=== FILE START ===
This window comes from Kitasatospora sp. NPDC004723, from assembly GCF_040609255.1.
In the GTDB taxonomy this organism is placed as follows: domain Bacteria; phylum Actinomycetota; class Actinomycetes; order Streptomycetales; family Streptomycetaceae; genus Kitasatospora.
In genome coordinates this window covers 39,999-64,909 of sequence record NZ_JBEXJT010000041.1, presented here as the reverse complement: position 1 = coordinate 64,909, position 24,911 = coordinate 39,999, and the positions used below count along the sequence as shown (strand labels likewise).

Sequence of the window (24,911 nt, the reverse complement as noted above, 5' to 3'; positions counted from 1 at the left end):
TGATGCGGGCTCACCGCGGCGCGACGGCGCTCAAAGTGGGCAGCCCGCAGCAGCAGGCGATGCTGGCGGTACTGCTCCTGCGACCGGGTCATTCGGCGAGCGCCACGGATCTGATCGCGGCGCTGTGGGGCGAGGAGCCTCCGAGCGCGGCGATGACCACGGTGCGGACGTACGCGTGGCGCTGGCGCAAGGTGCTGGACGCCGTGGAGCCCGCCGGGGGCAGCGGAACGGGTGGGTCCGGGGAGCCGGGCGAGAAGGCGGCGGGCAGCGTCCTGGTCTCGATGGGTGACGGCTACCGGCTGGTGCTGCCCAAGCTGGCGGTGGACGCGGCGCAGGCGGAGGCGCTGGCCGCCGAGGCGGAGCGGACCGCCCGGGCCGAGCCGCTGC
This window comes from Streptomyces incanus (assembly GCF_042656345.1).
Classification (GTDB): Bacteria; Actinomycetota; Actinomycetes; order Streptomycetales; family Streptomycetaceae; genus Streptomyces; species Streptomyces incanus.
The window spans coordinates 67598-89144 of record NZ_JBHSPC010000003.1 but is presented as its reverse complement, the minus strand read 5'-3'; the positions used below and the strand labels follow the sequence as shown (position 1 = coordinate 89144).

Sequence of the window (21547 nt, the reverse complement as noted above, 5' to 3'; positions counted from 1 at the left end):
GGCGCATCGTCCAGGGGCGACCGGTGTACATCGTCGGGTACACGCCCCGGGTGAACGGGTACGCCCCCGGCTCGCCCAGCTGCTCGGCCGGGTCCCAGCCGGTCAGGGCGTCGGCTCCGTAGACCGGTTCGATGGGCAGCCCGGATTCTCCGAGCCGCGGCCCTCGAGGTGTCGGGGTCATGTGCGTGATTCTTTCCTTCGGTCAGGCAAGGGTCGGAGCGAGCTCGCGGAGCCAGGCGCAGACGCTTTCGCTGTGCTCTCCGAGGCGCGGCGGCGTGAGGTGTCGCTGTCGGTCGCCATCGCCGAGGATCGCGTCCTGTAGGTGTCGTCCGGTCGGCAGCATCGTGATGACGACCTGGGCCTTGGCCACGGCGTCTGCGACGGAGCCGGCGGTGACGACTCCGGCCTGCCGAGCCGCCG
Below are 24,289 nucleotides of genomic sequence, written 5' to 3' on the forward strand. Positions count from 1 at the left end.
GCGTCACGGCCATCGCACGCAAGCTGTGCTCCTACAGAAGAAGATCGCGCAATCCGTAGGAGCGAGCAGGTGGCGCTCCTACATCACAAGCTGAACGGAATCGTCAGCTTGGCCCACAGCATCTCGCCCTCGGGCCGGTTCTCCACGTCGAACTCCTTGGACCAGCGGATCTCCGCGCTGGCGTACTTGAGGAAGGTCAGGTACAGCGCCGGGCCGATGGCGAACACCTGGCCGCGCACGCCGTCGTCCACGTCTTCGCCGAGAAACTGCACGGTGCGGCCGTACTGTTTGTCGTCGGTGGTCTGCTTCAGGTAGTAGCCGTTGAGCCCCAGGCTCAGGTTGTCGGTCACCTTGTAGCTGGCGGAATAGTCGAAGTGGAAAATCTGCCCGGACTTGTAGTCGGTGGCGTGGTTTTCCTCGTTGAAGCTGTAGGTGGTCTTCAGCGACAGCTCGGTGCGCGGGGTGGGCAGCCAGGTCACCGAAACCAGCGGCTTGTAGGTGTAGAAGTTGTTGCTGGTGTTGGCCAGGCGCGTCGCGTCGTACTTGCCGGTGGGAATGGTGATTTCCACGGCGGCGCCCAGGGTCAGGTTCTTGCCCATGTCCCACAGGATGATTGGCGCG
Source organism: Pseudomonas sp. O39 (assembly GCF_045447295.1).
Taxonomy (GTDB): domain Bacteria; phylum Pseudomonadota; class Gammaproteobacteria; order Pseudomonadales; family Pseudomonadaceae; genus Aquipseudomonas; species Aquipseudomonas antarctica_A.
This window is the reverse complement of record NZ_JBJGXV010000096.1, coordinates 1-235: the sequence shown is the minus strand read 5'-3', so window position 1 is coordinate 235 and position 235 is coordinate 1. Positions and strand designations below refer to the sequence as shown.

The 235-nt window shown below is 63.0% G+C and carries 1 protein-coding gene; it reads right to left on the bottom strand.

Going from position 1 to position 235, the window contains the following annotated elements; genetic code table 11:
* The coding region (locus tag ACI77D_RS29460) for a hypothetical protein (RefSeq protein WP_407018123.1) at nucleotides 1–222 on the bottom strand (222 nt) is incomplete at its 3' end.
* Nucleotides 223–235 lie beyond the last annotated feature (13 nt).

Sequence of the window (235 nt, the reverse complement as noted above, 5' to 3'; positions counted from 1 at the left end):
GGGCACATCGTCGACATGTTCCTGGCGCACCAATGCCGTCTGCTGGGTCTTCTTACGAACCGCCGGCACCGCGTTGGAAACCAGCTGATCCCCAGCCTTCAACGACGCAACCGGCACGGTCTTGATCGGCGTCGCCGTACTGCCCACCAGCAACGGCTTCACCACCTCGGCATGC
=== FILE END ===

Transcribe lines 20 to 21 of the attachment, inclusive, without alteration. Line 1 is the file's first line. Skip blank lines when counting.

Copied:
Sequence of the window (235 nt, the reverse complement as noted above, 5' to 3'; positions counted from 1 at the left end):
GGGCACATCGTCGACATGTTCCTGGCGCACCAATGCCGTCTGCTGGGTCTTCTTACGAACCGCCGGCACCGCGTTGGAAACCAGCTGATCCCCAGCCTTCAACGACGCAACCGGCACGGTCTTGATCGGCGTCGCCGTACTGCCCACCAGCAACGGCTTCACCACCTCGGCATGC